Making robust decisions for conservation with restricted money and knowledge

Authors

  • Eve McDonald-Madden,

    Corresponding author
    1. University of Queensland, Centre for Applied Environmental Decision Analysis, School of Integrative Biology, St Lucia, Qld 4072, Australia; and
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  • Peter W.J. Baxter,

    1. University of Queensland, Centre for Applied Environmental Decision Analysis, School of Integrative Biology, St Lucia, Qld 4072, Australia; and
    2. Australian Centre of Excellence for Risk Analysis, School of Botany, University of Melbourne, Parkville, 3010, Australia Vic.
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  • Hugh P. Possingham

    1. University of Queensland, Centre for Applied Environmental Decision Analysis, School of Integrative Biology, St Lucia, Qld 4072, Australia; and
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*Correspondence author. E-mail: e.mcdonaldmadden@uq.edu.au.

Summary

  • 1In conservation decision-making, we operate within the confines of limited funding. Furthermore, we often assume particular relationships between management impact and our investment in management. The structure of these relationships, however, is rarely known with certainty – there is model uncertainty. We investigate how these two fundamentally limiting factors in conservation management, money and knowledge, impact optimal decision-making.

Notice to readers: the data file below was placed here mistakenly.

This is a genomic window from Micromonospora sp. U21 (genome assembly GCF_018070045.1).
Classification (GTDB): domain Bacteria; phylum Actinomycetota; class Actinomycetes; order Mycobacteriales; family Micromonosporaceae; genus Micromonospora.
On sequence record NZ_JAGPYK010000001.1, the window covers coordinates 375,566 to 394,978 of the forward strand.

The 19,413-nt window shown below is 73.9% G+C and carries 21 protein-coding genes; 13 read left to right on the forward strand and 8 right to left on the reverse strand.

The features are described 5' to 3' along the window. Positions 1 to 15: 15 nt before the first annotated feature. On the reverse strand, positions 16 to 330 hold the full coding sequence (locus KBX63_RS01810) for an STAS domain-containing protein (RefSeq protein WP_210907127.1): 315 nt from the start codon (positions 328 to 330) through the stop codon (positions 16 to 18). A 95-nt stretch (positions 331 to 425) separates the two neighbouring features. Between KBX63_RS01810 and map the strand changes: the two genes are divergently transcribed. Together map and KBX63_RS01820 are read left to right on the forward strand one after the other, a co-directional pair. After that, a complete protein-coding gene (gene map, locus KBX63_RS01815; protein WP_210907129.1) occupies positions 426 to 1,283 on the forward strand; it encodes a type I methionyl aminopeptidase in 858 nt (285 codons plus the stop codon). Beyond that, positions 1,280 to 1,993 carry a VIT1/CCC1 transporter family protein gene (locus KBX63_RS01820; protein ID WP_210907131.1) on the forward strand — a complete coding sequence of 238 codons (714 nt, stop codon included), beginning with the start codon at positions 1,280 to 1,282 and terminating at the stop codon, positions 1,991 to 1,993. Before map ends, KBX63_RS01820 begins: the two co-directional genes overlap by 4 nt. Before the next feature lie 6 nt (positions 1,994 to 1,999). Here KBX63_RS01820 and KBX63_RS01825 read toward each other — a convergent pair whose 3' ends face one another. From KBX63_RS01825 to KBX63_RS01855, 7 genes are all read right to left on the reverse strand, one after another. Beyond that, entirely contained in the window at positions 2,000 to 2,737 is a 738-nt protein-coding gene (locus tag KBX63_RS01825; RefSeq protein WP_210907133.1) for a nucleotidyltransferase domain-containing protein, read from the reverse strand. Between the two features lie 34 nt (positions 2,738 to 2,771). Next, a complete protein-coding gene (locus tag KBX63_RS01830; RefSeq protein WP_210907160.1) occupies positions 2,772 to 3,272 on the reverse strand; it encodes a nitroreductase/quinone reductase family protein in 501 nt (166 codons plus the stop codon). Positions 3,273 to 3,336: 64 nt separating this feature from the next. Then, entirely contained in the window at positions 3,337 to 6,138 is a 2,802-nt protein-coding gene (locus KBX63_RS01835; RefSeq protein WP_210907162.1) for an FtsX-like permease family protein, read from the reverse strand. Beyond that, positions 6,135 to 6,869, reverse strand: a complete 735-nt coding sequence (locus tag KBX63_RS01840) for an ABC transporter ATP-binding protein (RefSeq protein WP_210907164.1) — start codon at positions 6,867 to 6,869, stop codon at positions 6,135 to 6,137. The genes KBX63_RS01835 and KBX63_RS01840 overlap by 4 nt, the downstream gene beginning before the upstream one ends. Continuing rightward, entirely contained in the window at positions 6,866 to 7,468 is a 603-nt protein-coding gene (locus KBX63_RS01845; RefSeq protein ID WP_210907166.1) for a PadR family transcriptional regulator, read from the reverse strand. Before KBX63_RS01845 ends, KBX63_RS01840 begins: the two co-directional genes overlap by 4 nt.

• 2We use information-gap decision theory to find strategies for maximizing the number of extant subpopulations of a threatened species that are most immune to failure due to model uncertainty. We thus find a robust framework for exploring optimal decision-making.
  • 3The performance of every strategy decreases as model uncertainty increases.
  • 4The strategy most robust to model uncertainty depends not only on what performance is perceived to be acceptable but also on available funding and the time horizon over which extinction is considered.
  • 5Synthesis and applications. We investigate the impact of model uncertainty on robust decision-making in conservation and how this is affected by available conservation funding. We show that subpopulation triage can be a natural consequence of robust decision-making. We highlight the need for managers to consider triage not as merely giving up, but as a tool for ensuring species persistence in light of the urgency of most conservation requirements, uncertainty and the poor state of conservation funding. We illustrate this theory by a specific application to allocation of funding to reduce poaching impact on the Sumatran tiger Panthera tigris sumatrae in Kerinci Seblat National Park.

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